Our aims and outcomes are achieved in a number of ways:

  • Through the use of knowledge organisers.
  • Progression in historical vocabulary across the year groups.
  • Chronological development – through a timeline that moves up through the year groups and KS2 history taught in chronological order.
  • The use of artefacts and sources – we have a close link with our local museum Tullie House and most year groups access loan boxes and attend historical theme days linked to the unit being taught as well as having the opportunity to enhance learning through library topic boxes.
  • Trips and visitors coming into school are planned for to enhance learning – such as Year Two comparing firefighting techniques from then and now by visiting the local fire station, Year Three visiting Vindolanda during their Romans unit, Tullie House supporting Year Four to create a pop up museum for the rest of the school to visit based on the Egyptians and Year Five working with Keele University to discover what a historian is.
  • The learning environment is designed to ensure children develop their history knowledge, and continue to know more, remember more and understand more. Knowledge walls and class timelines are key drivers to this, with teachers making reference to them during lessons and at other regular times during the week, including during weekly knowledge quizzes.
  • We make links with parents by recording weekly work on Seesaw, sharing knowledge organisers both in class and at home and through updating curriculum information on the website. Through these methods parents are aware of the history being taught including vocabulary and can further support their child’s learning at home.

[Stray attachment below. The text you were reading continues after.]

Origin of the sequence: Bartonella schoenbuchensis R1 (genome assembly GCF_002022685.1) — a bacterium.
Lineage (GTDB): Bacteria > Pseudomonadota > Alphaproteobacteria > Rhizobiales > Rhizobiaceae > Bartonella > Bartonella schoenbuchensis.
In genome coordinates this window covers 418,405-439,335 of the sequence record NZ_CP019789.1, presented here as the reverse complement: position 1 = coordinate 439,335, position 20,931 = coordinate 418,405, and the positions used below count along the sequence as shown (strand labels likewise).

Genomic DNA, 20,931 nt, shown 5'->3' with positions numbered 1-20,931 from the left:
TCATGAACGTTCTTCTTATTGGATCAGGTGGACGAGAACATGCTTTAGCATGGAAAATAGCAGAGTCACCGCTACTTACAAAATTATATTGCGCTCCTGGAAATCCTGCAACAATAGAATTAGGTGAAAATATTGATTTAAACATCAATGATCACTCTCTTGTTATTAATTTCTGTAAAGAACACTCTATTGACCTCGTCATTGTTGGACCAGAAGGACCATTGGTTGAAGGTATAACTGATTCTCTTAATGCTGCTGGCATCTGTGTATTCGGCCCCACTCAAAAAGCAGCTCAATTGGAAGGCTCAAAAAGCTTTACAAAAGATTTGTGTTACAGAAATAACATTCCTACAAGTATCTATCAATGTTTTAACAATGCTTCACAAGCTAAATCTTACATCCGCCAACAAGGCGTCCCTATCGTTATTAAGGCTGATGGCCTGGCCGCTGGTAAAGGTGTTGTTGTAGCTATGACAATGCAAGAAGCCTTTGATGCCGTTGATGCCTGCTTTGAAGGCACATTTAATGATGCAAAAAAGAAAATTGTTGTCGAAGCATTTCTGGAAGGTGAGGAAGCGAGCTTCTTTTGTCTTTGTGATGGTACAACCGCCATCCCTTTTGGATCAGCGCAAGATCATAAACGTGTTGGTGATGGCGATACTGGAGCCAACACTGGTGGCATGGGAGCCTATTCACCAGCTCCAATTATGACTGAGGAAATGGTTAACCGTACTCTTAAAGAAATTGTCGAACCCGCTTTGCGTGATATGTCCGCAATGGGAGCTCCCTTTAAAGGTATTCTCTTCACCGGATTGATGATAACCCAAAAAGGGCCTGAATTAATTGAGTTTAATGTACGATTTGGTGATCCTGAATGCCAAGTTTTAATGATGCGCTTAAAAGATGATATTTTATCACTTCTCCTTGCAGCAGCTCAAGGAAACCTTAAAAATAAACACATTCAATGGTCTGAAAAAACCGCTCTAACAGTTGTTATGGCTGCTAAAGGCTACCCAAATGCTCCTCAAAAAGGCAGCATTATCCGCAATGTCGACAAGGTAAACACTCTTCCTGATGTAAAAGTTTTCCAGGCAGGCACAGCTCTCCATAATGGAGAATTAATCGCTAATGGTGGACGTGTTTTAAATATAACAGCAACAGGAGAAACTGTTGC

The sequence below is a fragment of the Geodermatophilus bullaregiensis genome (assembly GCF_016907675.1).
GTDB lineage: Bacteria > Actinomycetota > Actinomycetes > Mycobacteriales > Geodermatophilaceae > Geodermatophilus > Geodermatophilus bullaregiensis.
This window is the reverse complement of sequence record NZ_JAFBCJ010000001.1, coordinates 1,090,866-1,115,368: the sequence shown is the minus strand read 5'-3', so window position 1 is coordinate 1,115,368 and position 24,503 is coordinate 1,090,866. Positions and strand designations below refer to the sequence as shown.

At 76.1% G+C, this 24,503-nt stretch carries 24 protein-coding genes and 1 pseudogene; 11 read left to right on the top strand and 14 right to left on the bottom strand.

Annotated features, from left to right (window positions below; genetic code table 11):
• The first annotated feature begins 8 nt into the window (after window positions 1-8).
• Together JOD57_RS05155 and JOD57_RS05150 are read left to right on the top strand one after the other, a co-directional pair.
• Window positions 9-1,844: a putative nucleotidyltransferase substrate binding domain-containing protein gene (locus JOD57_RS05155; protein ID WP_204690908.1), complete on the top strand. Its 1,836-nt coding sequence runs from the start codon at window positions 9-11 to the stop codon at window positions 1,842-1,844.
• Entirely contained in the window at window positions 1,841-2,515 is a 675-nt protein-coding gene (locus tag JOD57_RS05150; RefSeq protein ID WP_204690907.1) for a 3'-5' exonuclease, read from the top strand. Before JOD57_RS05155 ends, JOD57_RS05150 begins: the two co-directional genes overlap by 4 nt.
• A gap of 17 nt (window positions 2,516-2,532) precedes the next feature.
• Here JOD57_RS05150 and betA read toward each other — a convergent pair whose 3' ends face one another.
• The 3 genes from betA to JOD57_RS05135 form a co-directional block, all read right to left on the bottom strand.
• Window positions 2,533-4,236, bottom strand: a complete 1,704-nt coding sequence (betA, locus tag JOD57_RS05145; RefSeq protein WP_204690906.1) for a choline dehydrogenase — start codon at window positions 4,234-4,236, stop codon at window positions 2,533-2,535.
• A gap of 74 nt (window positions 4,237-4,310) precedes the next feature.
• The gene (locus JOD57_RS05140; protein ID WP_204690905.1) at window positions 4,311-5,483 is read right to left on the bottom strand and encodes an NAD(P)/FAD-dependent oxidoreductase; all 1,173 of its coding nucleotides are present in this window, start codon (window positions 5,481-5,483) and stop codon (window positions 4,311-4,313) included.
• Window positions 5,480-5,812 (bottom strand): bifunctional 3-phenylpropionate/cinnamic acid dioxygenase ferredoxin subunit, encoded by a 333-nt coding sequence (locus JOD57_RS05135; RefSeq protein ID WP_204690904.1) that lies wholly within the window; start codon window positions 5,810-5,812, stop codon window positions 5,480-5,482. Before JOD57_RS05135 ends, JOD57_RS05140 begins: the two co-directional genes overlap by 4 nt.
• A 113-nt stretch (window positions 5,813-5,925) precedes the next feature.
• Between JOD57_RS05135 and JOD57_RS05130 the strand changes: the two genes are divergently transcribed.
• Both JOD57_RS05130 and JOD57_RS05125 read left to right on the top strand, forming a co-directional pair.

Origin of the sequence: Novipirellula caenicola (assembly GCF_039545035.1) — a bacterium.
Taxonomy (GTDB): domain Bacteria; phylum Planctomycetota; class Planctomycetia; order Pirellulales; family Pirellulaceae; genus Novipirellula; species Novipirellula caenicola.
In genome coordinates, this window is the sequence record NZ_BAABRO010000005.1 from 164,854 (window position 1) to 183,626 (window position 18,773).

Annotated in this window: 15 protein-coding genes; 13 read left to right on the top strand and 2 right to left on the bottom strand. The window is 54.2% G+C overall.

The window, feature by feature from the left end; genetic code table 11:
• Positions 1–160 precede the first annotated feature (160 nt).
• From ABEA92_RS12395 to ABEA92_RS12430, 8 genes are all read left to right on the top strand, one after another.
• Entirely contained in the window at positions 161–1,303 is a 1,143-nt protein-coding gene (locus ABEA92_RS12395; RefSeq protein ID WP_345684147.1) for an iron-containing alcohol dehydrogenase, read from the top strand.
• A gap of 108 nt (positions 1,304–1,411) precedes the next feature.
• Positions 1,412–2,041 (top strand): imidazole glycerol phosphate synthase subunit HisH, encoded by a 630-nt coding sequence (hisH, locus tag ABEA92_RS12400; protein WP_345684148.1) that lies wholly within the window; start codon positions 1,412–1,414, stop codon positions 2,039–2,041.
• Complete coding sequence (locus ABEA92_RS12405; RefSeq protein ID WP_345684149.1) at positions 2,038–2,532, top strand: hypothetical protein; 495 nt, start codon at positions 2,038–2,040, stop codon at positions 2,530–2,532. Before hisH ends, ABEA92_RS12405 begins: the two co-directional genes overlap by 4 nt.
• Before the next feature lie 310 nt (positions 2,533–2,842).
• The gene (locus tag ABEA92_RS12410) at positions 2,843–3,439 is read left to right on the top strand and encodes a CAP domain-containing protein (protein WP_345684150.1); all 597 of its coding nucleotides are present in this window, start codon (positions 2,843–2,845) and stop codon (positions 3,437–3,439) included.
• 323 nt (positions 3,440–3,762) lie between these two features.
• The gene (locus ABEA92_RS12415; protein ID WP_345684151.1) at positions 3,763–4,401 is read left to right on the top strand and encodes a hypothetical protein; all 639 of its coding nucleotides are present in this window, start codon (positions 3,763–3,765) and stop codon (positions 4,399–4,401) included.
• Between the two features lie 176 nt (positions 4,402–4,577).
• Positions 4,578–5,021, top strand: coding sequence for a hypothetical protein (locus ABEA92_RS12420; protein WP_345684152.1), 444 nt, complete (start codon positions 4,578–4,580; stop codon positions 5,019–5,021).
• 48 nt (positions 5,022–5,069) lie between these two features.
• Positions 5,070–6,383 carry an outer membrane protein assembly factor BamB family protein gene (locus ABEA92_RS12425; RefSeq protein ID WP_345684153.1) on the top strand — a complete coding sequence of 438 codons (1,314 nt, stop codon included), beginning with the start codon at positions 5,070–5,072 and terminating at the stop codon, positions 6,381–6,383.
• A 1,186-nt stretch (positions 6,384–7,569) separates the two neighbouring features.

In the EYFS children are given a secure grounding in the prime areas of learning, ensuring they have a good foundation on which to build through the specific areas, including understanding the world. Areas of provision are enhanced to ensure vocabulary understanding and extension, and develop understanding of the past, present and the difference between the two.



Outcomes in history evidence a broad and balanced curriculum and demonstrate the children’s acquisition of identified key knowledge. Teachers adapt the curriculum to meet the needs of all children.

At the beginning of the year, each teacher will make links to prior historical units taught to gather information about previous learning and attainment. This will then enable the teacher to plug any gaps in learning before starting the new history unit. Throughout the unit prior learning will be reinforced while introducing new skills, knowledge and vocabulary.

Key questioning and addressing misconceptions during lessons, quizzes and assessment of knowledge and skills takes place at the end of each unit to check the children’s understanding and provide next steps for future historical units.  This information can be shared with parents and with their new teachers as they move through the year groups.


History Curriculum Document


Cross curricular writing in History

What is a Historian?